His views on Andy Lee as a fighter and whether he believes Lee can someday win a championship:

“Yep, I do. I do believe Andy can be middleweight champion of the world someday soon. Andy’s a great guy and he’s a great boxer. He trains really hard in the gym. He puts everything into it, and I’m sure he’s going to get his break. When he smashes John Duddy up, then he’s going to take the world by storm.”

On what he considers to be his best asset he brings into the ring:

“Well I have great attributes. I have size, speed, and movement, but so far in my career I’ve not been using them at all. I’ve just been going in and boxing like a 6’1” guy instead of a 6’9” guy. I’ve been using a lot of heart and determination to win. I’ve not really been using my ability, so hopefully I can transfer all the things I do in the gym into the ring, and start using my height more and combination punching. I’m a great combination puncher. I like putting punches together in bunches, and I’ve not been doing that recently so I’d like to start doing that again and just boxing behind a nice stiff long jab.”

On what he believes he has learned from his two fights against John McDermott:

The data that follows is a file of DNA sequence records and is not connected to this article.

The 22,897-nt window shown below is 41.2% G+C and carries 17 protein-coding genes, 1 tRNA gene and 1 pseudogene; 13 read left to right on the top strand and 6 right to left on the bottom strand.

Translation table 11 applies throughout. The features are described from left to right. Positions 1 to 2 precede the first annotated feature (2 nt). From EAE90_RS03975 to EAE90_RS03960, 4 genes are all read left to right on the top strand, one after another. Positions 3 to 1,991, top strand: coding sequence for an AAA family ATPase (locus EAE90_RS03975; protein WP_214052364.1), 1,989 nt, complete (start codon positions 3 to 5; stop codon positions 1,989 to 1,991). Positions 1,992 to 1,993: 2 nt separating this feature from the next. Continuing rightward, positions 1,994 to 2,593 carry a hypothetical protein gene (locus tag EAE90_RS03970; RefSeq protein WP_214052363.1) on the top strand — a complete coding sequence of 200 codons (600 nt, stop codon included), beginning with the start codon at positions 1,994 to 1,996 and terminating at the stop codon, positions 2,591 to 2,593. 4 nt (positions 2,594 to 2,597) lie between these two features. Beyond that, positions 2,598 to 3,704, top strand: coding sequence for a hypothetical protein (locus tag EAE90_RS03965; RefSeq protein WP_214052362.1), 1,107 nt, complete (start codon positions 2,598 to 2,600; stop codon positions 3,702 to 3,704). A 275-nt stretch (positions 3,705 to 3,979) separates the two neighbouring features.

“Well for those two fights, for one of them I didn’t have to fight John McDermott. I had seven fights against opposition that wasn’t in John McDermott’s league, to be honest, but I’m the kind of person who likes to take steps in my career and if I’m no good, then I won’t win. That’s the whole thing. I don’t want to be brought along nice and slowly and fight bum opposition and get somewhere, and then get beat straight away. I want to fight hard fights and learn from them. I learned more from the John McDermott I fight than I would have from knocking out ten bums. From that fight, it was a close fight to be honest. I’ve watched the fight a million times and the more I watch it the more I know I won the fight. It was a lot closer than what the scoring was with the 98-92 score line, but I won the fight and I had to fight him again, because I couldn’t have people saying it was a close fight. It was so controversial, but it was good controversial because it brings different things to the table. The second fight was a lot more publicized. A lot more people knew the fight was going to happen and it was just a bigger fight. It was a grudge match and I wanted to go and fight him in his hometown again because I said I would. I like going into the lion’s den to come out victorious. In the second fight I weighed in a career high, not on purpose. I wasn’t worried about where the weight was but I wasn’t over trained. For the first fight I over trained, and over training is a lot worse than not even training at all because you’ve got no snap in your punches. You can carry on forever, but you’re not going to do any damage. So the second time I didn’t over train and it was really hot in there. I got tired, but there was still plenty of snap in punches and that’s what happened. I knocked him out in the ninth round.”